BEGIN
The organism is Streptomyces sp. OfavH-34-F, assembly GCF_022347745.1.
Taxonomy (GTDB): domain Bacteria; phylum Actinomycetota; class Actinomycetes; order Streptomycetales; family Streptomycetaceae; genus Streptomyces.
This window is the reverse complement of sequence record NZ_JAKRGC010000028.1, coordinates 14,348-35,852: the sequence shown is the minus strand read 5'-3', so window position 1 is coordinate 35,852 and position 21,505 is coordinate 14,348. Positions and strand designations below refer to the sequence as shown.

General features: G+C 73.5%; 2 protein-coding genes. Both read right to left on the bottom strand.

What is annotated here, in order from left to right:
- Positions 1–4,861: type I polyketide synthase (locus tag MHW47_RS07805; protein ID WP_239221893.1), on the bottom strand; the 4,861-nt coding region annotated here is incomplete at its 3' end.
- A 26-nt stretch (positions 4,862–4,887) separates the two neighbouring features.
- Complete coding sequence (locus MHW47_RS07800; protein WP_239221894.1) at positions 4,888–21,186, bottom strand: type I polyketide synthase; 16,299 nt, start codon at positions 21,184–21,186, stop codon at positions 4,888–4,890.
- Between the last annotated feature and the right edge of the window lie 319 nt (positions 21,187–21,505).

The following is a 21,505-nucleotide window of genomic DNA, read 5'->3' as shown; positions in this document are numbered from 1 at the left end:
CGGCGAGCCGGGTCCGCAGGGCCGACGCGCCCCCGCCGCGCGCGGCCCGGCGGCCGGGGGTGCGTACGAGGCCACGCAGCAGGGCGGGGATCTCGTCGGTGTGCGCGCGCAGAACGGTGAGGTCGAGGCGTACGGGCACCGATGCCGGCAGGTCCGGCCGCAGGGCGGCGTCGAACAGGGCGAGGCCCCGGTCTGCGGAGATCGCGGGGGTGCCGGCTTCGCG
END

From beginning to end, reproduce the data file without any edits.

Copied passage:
The organism is Streptomyces sp. OfavH-34-F, assembly GCF_022347745.1.
Taxonomy (GTDB): domain Bacteria; phylum Actinomycetota; class Actinomycetes; order Streptomycetales; family Streptomycetaceae; genus Streptomyces.
This window is the reverse complement of sequence record NZ_JAKRGC010000028.1, coordinates 14,348-35,852: the sequence shown is the minus strand read 5'-3', so window position 1 is coordinate 35,852 and position 21,505 is coordinate 14,348. Positions and strand designations below refer to the sequence as shown.

General features: G+C 73.5%; 2 protein-coding genes. Both read right to left on the bottom strand.

What is annotated here, in order from left to right:
- Positions 1–4,861: type I polyketide synthase (locus tag MHW47_RS07805; protein ID WP_239221893.1), on the bottom strand; the 4,861-nt coding region annotated here is incomplete at its 3' end.
- A 26-nt stretch (positions 4,862–4,887) separates the two neighbouring features.
- Complete coding sequence (locus MHW47_RS07800; protein WP_239221894.1) at positions 4,888–21,186, bottom strand: type I polyketide synthase; 16,299 nt, start codon at positions 21,184–21,186, stop codon at positions 4,888–4,890.
- Between the last annotated feature and the right edge of the window lie 319 nt (positions 21,187–21,505).

The following is a 21,505-nucleotide window of genomic DNA, read 5'->3' as shown; positions in this document are numbered from 1 at the left end:
CGGCGAGCCGGGTCCGCAGGGCCGACGCGCCCCCGCCGCGCGCGGCCCGGCGGCCGGGGGTGCGTACGAGGCCACGCAGCAGGGCGGGGATCTCGTCGGTGTGCGCGCGCAGAACGGTGAGGTCGAGGCGTACGGGCACCGATGCCGGCAGGTCCGGCCGCAGGGCGGCGTCGAACAGGGCGAGGCCCCGGTCTGCGGAGATCGCGGGGGTGCCGGCTTCGCG